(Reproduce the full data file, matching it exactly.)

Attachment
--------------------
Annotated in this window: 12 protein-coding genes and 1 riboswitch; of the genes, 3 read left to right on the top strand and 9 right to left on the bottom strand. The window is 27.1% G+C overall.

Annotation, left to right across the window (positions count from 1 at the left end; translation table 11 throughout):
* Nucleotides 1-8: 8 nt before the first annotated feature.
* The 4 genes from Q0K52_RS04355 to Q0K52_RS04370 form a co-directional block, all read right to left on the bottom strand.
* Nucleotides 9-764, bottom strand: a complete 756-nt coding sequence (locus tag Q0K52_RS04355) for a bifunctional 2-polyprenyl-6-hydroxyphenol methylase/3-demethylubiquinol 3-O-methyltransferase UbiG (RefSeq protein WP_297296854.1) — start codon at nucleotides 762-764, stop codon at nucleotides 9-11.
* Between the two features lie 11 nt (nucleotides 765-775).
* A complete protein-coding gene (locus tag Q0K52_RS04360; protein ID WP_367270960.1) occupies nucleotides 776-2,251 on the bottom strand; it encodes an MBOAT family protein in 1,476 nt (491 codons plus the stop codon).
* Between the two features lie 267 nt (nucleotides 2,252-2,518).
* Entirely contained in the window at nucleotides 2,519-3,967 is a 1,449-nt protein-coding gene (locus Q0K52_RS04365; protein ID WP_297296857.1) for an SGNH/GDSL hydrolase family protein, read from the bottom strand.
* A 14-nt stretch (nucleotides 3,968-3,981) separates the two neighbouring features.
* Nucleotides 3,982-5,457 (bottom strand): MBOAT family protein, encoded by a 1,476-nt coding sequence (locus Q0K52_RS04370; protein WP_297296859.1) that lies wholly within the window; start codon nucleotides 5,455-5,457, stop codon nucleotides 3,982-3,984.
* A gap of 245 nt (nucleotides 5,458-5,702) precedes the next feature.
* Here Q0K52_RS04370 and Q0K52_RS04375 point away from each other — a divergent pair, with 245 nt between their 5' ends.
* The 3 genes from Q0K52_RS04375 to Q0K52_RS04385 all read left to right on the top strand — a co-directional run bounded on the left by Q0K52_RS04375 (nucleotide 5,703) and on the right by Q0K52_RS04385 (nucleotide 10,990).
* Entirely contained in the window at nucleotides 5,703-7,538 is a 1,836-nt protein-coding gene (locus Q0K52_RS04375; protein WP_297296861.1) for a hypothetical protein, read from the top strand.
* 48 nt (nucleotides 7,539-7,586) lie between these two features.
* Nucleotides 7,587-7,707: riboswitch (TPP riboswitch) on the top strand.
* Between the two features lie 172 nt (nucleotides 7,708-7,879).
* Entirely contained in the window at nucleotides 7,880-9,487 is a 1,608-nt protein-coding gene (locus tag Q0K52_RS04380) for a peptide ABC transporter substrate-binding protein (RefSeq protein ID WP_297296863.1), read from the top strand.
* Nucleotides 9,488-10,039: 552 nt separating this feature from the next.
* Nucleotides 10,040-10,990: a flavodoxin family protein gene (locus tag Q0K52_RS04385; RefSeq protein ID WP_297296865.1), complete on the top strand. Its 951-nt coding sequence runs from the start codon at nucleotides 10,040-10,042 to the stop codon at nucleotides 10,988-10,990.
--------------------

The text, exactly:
Annotated in this window: 12 protein-coding genes and 1 riboswitch; of the genes, 3 read left to right on the top strand and 9 right to left on the bottom strand. The window is 27.1% G+C overall.

Annotation, left to right across the window (positions count from 1 at the left end; translation table 11 throughout):
* Nucleotides 1-8: 8 nt before the first annotated feature.
* The 4 genes from Q0K52_RS04355 to Q0K52_RS04370 form a co-directional block, all read right to left on the bottom strand.
* Nucleotides 9-764, bottom strand: a complete 756-nt coding sequence (locus tag Q0K52_RS04355) for a bifunctional 2-polyprenyl-6-hydroxyphenol methylase/3-demethylubiquinol 3-O-methyltransferase UbiG (RefSeq protein WP_297296854.1) — start codon at nucleotides 762-764, stop codon at nucleotides 9-11.
* Between the two features lie 11 nt (nucleotides 765-775).
* A complete protein-coding gene (locus tag Q0K52_RS04360; protein ID WP_367270960.1) occupies nucleotides 776-2,251 on the bottom strand; it encodes an MBOAT family protein in 1,476 nt (491 codons plus the stop codon).
* Between the two features lie 267 nt (nucleotides 2,252-2,518).
* Entirely contained in the window at nucleotides 2,519-3,967 is a 1,449-nt protein-coding gene (locus Q0K52_RS04365; protein ID WP_297296857.1) for an SGNH/GDSL hydrolase family protein, read from the bottom strand.
* A 14-nt stretch (nucleotides 3,968-3,981) separates the two neighbouring features.
* Nucleotides 3,982-5,457 (bottom strand): MBOAT family protein, encoded by a 1,476-nt coding sequence (locus Q0K52_RS04370; protein WP_297296859.1) that lies wholly within the window; start codon nucleotides 5,455-5,457, stop codon nucleotides 3,982-3,984.
* A gap of 245 nt (nucleotides 5,458-5,702) precedes the next feature.
* Here Q0K52_RS04370 and Q0K52_RS04375 point away from each other — a divergent pair, with 245 nt between their 5' ends.
* The 3 genes from Q0K52_RS04375 to Q0K52_RS04385 all read left to right on the top strand — a co-directional run bounded on the left by Q0K52_RS04375 (nucleotide 5,703) and on the right by Q0K52_RS04385 (nucleotide 10,990).
* Entirely contained in the window at nucleotides 5,703-7,538 is a 1,836-nt protein-coding gene (locus Q0K52_RS04375; protein WP_297296861.1) for a hypothetical protein, read from the top strand.
* 48 nt (nucleotides 7,539-7,586) lie between these two features.
* Nucleotides 7,587-7,707: riboswitch (TPP riboswitch) on the top strand.
* Between the two features lie 172 nt (nucleotides 7,708-7,879).
* Entirely contained in the window at nucleotides 7,880-9,487 is a 1,608-nt protein-coding gene (locus tag Q0K52_RS04380) for a peptide ABC transporter substrate-binding protein (RefSeq protein ID WP_297296863.1), read from the top strand.
* Nucleotides 9,488-10,039: 552 nt separating this feature from the next.
* Nucleotides 10,040-10,990: a flavodoxin family protein gene (locus tag Q0K52_RS04385; RefSeq protein ID WP_297296865.1), complete on the top strand. Its 951-nt coding sequence runs from the start codon at nucleotides 10,040-10,042 to the stop codon at nucleotides 10,988-10,990.